Massive beehive removed from Oxfordshire church roof

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Media caption,

The Oxfordshire church has been home to the bees for about 20 years

A massive colony of bees has been removed from a church after its hive caused the roof to sag and honey to drip down the walls.

The 50,000 insects were disrupting services at St Nicholas' Church in Piddington, Oxfordshire.

The church has been home to the bees for about 20 years.

The Reverend Stephen Hayes said: "I'm hoping they're attracted by the dynamic preaching... their hive is directly above the pulpit."

He added: "We've got a sagging roof. We've got honey dripping down the walls and of course... as the sun gets warmer we have 100-200 bees coming in and not able to find their way out.

"They're attracted by the bride's white dress, and so they will come and investigate during a wedding which is not always welcome."

Image caption,
The bees caused honey to seep through the roof
Image caption,
Specialists from the Tree Bee Society removed the hive

After carrying out tests, specialists from the Tree Bee Society decided to remove part the roof to extract the bees.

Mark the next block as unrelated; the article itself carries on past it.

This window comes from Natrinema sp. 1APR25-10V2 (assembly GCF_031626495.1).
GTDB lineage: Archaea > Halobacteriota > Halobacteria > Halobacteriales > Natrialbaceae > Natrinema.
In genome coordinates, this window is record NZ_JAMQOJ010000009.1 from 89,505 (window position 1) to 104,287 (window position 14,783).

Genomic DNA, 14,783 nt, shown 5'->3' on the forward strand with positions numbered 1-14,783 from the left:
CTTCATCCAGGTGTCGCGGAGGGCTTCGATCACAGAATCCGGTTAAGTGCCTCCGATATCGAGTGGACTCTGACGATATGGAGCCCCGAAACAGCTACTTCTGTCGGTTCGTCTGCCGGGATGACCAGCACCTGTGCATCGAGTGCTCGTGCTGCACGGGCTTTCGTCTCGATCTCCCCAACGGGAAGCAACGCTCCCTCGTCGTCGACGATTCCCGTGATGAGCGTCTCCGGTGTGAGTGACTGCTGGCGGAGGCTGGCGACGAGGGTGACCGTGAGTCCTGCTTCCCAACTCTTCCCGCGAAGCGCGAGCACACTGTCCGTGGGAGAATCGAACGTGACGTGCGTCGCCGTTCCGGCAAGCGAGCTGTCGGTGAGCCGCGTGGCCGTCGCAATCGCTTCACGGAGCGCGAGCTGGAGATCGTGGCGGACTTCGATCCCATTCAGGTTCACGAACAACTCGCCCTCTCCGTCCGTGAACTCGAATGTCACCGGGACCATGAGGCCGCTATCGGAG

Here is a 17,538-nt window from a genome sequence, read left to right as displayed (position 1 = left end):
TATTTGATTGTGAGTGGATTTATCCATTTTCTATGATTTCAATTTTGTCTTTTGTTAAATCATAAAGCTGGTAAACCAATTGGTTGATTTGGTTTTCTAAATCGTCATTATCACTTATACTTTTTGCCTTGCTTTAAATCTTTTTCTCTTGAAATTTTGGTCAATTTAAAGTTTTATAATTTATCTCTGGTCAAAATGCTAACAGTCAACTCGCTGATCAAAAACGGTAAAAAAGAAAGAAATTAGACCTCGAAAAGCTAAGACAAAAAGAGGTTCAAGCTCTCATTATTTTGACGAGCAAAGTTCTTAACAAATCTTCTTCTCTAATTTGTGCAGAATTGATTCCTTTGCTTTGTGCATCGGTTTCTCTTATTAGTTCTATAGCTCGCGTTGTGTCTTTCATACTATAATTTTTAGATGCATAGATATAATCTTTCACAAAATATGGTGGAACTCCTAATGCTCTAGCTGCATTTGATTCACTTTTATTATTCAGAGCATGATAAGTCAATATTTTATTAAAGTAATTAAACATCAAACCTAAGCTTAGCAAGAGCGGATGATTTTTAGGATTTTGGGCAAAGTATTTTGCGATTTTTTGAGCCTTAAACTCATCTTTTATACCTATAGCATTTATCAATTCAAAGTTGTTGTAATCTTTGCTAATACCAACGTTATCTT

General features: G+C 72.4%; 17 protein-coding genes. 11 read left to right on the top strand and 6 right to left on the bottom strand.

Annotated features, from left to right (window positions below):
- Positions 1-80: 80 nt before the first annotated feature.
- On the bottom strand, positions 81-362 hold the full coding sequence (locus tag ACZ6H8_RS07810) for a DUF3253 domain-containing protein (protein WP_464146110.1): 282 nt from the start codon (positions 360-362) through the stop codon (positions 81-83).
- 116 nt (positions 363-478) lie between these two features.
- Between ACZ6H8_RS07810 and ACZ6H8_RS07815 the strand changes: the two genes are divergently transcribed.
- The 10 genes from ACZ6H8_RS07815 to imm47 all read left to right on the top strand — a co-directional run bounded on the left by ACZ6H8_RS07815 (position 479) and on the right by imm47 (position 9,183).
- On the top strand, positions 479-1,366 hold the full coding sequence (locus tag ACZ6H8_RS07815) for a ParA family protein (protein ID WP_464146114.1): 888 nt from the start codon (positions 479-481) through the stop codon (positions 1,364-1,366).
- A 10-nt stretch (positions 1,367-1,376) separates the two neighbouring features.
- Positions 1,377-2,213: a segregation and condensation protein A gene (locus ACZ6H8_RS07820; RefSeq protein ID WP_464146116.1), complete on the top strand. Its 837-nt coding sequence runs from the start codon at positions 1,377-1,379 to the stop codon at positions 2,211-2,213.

Abigail Reade said: "We weren't sure how the roof was constructed, if we were safe to put our ladders on there to lean our weight on there, [or if we] were going to come through the ceiling of the roof and make things 10 times worse.

"We reckon we're probably going to get maybe about five litres of honey, which is quite a substantial amount really, especially when it's in the ceiling of a property rather than in jars."

While the honey taken from the roof is too dirty to be consumed, the wax retrieved will be made into hand cream.

The bees will be rehomed at the society's base in Lancashire.

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